More Grimacing

Following on from my previous post about grimace, a Python package that allows generation of regular expressions using fluent syntax, I’ve added some more tricks.

In the previous post, I showed how one can use grimace to write regular expressions in this form:


All good, but do we really need to invoke each method and have all those parentheses cluttering up the line? Because grimace is written using functional principles, each method returns a new RE object, based on the previous one but modified. Thus in theory we must call a method because we need to do some work, not just return an attribute.

Python descriptors will save us. A descriptor is a class that defines one or more of the __get__ , __set__ or __delete__ methods. Like properties in C#, they allow code to be executed when a descriptor is accessed as through it were an attribute.

Previously in grimace, we had methods like:

def start(self):
    """Return a new RE with the start anchor '^' appended to the element list"""
    return RE(self, '^')

Now we can define an Extender class and use it to rewrite start().

class Extender(object):
    """An Extender is a descriptor intended for use with RE objects, whose __get__ method returns a
    new RE based on the RE on which it was invoked, but with the elements extended with a given
    element, set when the Extender is initialized. It exists so that methods like start() and end()
    can be invoked as attributes or methods."""
    def __init__(self, element=None):
        self.element = element

    def __get__(self, instance, owner):
        if isinstance(instance, RE):
            if self.element is not None:
                return RE(instance, self.element)
                return RE(instance)
        return None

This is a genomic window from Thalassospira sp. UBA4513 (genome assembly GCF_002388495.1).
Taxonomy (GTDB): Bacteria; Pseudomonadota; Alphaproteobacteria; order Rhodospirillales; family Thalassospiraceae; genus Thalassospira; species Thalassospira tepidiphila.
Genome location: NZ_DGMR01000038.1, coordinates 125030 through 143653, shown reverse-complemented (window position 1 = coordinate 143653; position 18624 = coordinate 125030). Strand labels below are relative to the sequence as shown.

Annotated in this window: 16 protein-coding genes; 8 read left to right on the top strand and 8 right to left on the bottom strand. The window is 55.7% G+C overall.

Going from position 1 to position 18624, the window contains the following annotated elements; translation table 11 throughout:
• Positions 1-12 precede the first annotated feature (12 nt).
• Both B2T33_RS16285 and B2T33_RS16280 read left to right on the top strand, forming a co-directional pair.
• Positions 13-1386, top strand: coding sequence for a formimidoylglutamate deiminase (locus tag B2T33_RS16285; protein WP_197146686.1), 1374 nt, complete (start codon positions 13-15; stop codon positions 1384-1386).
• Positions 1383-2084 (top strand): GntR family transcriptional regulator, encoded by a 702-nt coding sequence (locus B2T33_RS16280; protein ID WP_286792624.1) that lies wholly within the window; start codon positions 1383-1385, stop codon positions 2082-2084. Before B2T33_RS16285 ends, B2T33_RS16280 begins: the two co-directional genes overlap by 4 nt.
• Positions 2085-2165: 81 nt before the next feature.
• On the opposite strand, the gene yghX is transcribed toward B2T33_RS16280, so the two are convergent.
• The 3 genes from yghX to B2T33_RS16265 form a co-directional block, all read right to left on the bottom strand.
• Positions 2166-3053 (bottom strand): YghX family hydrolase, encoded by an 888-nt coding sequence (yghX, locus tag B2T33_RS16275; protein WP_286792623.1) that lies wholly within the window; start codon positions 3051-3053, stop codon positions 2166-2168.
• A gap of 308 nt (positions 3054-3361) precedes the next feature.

#... and here's how start() is now defined in the RE class...
class RE(object):
    start = Extender('^')

So far so good. We can now use grimace as in this example:


But what happens if a poor programmer gets confused and invokes digits or dot as methods? We can fix this easily. The result of getting digits or dot or any other Extender is a new RE object, so executing digits() will get that new RE and then try to call it. All we need to do is make a RE instance callable, by adding this __call__ method:

def __call__(self): return self

That’s all we need. It means that the execution of digit() becomes get the digit attribute, which is a new RE instance, then call it, which returns itself.

There is one more nicely functional trick. We can use an Extender to append more than just strings; we can also use it to append special objects, like the grimace Repeater that defines how many repetitions of a character are required. Because all objects in grimace are functional, they’re immutable, and that means any instance may be shared between any number of threads or other bits of code. So I can write the not_a method (which adds a Not instance to the regular expression, to invert the meaning of the next match) as:

not_a = Extender(Not())

That instance of Not() is then shared between every RE() object that uses it. Functional programming is an excellent tool.

(The documentation for grimace is now in the github wiki page)

Memento Mori

A discussion at work took place about design patterns, and it prompted me to go back and look at something. One of the behavioural patterns is Memento, which (from Wikipedia) “provides the ability to restore an object to its previous state (undo)”. The implementation described uses three objects: a caretaker, an originator and a memento object that the caretaker can use to restore the originator to a previous state.

From a functional programming viewpoint, I find this overly complex. Consider a system in which an object follows the functional principle of immutability. To “change state”, a caller calls a method on that object, but the original object is unchanged: the method returns a new object with a different state. There’s then no need to have the complexity of undo – the previous state is available via the original instance.

Of course, this is already the case with immutable strings in many languages. Consider this C#:

    string s1="This String is Mixed Case";
    string s2=s1.ToLower();
    //Oops - we need to undo the ToLower() operation.
    s2=s1;  //This is effectively an "undo"

The only principle to keep in mind is to save a reference to a previous version of the object if there is a potential need to undo it.

Benefits: huge saving of complexity, and therefore of testing. I find that the testing load is often forgotten when developers assess how much work is involved in an implementation, unless TDD is in the blood of the team.
Downside: potential extra use of memory to keep hold of previous objects. With intelligent sharing of expensive resources between objects, this can be minimal.